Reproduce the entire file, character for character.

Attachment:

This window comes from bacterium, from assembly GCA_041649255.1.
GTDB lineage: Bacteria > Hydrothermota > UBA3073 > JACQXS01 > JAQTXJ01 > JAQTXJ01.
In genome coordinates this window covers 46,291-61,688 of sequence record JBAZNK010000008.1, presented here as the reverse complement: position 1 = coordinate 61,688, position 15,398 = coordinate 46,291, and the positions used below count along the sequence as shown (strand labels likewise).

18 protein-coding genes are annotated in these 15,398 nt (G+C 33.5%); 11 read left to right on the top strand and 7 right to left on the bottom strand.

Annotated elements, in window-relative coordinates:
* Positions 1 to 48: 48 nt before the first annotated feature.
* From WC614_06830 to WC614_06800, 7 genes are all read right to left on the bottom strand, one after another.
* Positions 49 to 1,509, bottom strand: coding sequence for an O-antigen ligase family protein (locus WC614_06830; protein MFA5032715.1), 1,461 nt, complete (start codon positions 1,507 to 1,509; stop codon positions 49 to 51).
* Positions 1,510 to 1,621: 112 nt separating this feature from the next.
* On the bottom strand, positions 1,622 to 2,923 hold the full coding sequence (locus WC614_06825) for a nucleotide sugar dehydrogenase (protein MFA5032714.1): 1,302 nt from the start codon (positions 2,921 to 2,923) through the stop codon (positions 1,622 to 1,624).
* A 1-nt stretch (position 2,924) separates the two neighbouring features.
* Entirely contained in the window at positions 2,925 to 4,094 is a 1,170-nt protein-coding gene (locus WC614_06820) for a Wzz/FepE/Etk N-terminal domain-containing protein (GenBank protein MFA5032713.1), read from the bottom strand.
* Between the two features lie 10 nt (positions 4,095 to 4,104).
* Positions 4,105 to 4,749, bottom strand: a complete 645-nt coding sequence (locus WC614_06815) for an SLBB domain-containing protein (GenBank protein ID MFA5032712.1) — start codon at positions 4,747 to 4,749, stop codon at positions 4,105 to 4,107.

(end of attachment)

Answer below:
This window comes from bacterium, from assembly GCA_041649255.1.
GTDB lineage: Bacteria > Hydrothermota > UBA3073 > JACQXS01 > JAQTXJ01 > JAQTXJ01.
In genome coordinates this window covers 46,291-61,688 of sequence record JBAZNK010000008.1, presented here as the reverse complement: position 1 = coordinate 61,688, position 15,398 = coordinate 46,291, and the positions used below count along the sequence as shown (strand labels likewise).

18 protein-coding genes are annotated in these 15,398 nt (G+C 33.5%); 11 read left to right on the top strand and 7 right to left on the bottom strand.

Annotated elements, in window-relative coordinates:
* Positions 1 to 48: 48 nt before the first annotated feature.
* From WC614_06830 to WC614_06800, 7 genes are all read right to left on the bottom strand, one after another.
* Positions 49 to 1,509, bottom strand: coding sequence for an O-antigen ligase family protein (locus WC614_06830; protein MFA5032715.1), 1,461 nt, complete (start codon positions 1,507 to 1,509; stop codon positions 49 to 51).
* Positions 1,510 to 1,621: 112 nt separating this feature from the next.
* On the bottom strand, positions 1,622 to 2,923 hold the full coding sequence (locus WC614_06825) for a nucleotide sugar dehydrogenase (protein MFA5032714.1): 1,302 nt from the start codon (positions 2,921 to 2,923) through the stop codon (positions 1,622 to 1,624).
* A 1-nt stretch (position 2,924) separates the two neighbouring features.
* Entirely contained in the window at positions 2,925 to 4,094 is a 1,170-nt protein-coding gene (locus WC614_06820) for a Wzz/FepE/Etk N-terminal domain-containing protein (GenBank protein MFA5032713.1), read from the bottom strand.
* Between the two features lie 10 nt (positions 4,095 to 4,104).
* Positions 4,105 to 4,749, bottom strand: a complete 645-nt coding sequence (locus WC614_06815) for an SLBB domain-containing protein (GenBank protein ID MFA5032712.1) — start codon at positions 4,747 to 4,749, stop codon at positions 4,105 to 4,107.